Technology

Walmart Plans Big Scale-Up of In-Home Delivery

Retailer says service will be available to 30 million households by the end of the year
Walmart in-home delivery
Photograph courtesy of Walmart

Walmart plans to make in-home delivery of groceries and other goods available to 30 million U.S. households by the end of 2022, up from 6 million currently, the Bentonville, Ark.-based retailer said Jan. 5.

The dramatic scale-up will involve hiring more than 3,000 delivery drivers and assembling a fleet of 100% electric delivery vans, Walmart noted.

Walmart launched InHome delivery in 2019 with an eye toward offering compelling convenience especially for busy, on-the-go families. Tom Ward, SVP of last mile for Walmart U.S., called the service "a perfect solution for customers who want to live their lives without worrying about making it to the store or being home to accept a delivery."

The drive for anything, anywhere, (almost) anytime availability has been in sharp focus for Walmart, the country's biggest grocery retailer (with the company's share in grocery growing in 2021), as it seeks what Walmart leadership has called "primary destination status" with Walmart customers. Almost a year ago, when Walmart announced it was piloting delivery in its hometown to temperature-controlled smart boxes outside customers' residences, Ward said that delivery "should fit within [customers']  lifestyle, not the other way around."

Walmart customers who sign up for InHome delivery place their Walmart order on the Walmart app; a "highly trained InHome associate" then uses a one-time access code on a door or garage keypad to enter the customer's house and put away groceries. Associates can also pick up returns of items purchased on Walmart.com.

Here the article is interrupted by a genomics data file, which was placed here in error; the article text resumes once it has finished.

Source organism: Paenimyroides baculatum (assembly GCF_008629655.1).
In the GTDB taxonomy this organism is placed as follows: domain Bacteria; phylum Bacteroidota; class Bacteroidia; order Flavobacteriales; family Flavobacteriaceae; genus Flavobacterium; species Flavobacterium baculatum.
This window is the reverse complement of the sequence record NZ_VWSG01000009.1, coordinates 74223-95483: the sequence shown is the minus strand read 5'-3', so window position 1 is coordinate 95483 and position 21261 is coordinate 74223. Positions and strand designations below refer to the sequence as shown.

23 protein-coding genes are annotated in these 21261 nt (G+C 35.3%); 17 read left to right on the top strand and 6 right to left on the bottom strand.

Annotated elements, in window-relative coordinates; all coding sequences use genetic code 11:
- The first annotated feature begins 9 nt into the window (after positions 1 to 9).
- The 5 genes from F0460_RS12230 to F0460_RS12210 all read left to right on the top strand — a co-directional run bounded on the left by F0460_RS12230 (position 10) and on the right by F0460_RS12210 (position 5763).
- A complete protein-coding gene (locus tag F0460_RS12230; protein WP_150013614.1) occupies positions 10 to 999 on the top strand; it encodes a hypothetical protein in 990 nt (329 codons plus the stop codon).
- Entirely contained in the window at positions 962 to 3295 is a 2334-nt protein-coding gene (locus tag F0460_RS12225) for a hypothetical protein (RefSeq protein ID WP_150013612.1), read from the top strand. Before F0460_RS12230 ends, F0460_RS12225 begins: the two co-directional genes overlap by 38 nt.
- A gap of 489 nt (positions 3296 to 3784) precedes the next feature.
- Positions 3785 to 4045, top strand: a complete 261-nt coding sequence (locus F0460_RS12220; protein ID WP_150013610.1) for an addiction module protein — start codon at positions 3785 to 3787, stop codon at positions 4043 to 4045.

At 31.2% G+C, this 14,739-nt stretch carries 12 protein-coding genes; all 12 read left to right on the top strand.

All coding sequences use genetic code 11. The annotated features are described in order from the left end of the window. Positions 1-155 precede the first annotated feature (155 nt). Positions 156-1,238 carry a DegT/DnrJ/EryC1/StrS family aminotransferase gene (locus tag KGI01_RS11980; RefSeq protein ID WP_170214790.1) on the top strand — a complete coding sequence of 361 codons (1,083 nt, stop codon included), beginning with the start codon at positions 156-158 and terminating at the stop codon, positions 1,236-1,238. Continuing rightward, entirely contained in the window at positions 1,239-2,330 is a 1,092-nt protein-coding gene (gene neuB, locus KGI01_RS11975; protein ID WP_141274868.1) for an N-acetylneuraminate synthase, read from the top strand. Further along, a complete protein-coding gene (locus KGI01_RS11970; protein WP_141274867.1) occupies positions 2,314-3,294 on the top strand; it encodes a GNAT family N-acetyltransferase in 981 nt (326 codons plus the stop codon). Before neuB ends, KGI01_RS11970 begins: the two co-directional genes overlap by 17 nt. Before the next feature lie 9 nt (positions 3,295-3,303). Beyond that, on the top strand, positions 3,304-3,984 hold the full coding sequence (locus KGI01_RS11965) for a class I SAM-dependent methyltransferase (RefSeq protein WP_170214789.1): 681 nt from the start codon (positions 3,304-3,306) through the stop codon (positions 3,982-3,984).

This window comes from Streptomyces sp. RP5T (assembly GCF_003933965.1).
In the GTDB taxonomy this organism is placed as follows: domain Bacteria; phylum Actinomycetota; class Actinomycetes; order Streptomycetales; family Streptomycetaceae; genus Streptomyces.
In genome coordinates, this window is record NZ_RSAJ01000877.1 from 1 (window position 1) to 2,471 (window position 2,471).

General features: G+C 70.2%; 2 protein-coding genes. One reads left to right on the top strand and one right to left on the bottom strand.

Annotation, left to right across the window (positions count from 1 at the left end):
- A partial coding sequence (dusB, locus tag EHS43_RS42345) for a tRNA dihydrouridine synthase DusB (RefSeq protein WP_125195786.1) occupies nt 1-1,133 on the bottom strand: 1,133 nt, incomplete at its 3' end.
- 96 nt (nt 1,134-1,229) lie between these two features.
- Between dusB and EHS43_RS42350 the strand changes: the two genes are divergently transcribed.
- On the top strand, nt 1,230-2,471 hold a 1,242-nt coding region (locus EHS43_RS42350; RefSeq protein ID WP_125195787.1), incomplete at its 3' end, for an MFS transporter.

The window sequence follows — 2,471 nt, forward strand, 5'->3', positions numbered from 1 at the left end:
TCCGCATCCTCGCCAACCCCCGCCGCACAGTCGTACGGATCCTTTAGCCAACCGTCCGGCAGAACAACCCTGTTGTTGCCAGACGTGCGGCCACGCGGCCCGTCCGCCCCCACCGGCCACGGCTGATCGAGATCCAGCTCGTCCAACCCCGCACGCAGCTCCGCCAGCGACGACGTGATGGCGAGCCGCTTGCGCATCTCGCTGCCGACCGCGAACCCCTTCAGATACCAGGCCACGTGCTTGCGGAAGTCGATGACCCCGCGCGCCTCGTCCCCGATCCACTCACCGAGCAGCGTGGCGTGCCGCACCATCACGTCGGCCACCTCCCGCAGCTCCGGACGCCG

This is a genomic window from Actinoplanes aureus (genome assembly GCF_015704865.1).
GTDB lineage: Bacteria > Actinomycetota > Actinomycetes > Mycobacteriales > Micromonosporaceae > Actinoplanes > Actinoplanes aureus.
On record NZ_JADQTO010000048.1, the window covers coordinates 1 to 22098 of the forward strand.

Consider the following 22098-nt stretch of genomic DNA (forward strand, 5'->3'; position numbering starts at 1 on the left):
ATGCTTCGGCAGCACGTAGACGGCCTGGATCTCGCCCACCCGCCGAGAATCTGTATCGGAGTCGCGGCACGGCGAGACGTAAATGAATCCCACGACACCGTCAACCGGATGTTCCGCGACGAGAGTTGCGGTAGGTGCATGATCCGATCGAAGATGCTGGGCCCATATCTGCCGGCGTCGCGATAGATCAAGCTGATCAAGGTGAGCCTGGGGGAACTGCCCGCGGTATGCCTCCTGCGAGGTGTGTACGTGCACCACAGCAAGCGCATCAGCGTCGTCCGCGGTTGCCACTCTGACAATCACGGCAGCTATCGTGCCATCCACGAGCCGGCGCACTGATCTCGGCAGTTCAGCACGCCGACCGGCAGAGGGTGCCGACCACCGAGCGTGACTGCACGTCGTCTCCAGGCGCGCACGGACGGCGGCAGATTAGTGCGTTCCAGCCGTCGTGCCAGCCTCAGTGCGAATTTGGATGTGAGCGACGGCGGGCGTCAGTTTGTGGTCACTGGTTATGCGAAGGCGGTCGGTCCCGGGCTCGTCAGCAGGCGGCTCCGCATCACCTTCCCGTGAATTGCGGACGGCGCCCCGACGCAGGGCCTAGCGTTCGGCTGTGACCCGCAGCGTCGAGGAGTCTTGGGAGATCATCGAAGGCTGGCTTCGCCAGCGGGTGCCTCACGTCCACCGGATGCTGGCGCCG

Delivery associates have a camera attached to their vest to record deliveries; customers can view these recordings for a week after the delivery, according to a Walmart news release. Associates also wear masks, sanitize surfaces and lock up when they leave, the retailer stated.

Walmart's InHome delivery offering is priced at $19.95 a month or $148 a year; tips are built into the membership price, Walmart said. Customers who don't currently have a smart lock can purchase one for use with the InHome service for $49.95. 

The retailer called the associate delivery driver role an up-and-coming full-time position at Walmart and said the company intends to promote from within to fill many of the planned 3,000-plus delivery driver openings. "InHome drivers are employed by Walmart and receive an extra $1.50/hour from most current store roles, a pay differential designed to attract top talent," the company stated in its news release.

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